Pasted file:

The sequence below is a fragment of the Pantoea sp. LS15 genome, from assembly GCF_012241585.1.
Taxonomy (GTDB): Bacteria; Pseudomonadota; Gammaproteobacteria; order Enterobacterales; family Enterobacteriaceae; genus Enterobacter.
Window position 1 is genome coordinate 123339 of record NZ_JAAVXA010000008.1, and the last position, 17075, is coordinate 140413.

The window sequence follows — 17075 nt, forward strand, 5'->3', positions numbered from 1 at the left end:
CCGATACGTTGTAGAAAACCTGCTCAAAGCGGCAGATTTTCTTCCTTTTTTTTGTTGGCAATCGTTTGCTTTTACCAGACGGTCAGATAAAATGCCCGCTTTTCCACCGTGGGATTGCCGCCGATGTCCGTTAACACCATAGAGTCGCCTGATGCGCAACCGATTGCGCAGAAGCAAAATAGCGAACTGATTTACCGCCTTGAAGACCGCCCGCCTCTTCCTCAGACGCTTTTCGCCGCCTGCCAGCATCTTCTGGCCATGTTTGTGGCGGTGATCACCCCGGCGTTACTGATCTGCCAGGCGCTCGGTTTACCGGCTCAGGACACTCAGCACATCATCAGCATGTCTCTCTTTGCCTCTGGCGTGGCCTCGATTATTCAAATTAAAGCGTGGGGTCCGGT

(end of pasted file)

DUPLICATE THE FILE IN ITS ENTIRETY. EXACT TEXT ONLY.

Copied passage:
The sequence below is a fragment of the Pantoea sp. LS15 genome, from assembly GCF_012241585.1.
Taxonomy (GTDB): Bacteria; Pseudomonadota; Gammaproteobacteria; order Enterobacterales; family Enterobacteriaceae; genus Enterobacter.
Window position 1 is genome coordinate 123339 of record NZ_JAAVXA010000008.1, and the last position, 17075, is coordinate 140413.

The window sequence follows — 17075 nt, forward strand, 5'->3', positions numbered from 1 at the left end:
CCGATACGTTGTAGAAAACCTGCTCAAAGCGGCAGATTTTCTTCCTTTTTTTTGTTGGCAATCGTTTGCTTTTACCAGACGGTCAGATAAAATGCCCGCTTTTCCACCGTGGGATTGCCGCCGATGTCCGTTAACACCATAGAGTCGCCTGATGCGCAACCGATTGCGCAGAAGCAAAATAGCGAACTGATTTACCGCCTTGAAGACCGCCCGCCTCTTCCTCAGACGCTTTTCGCCGCCTGCCAGCATCTTCTGGCCATGTTTGTGGCGGTGATCACCCCGGCGTTACTGATCTGCCAGGCGCTCGGTTTACCGGCTCAGGACACTCAGCACATCATCAGCATGTCTCTCTTTGCCTCTGGCGTGGCCTCGATTATTCAAATTAAAGCGTGGGGTCCGGT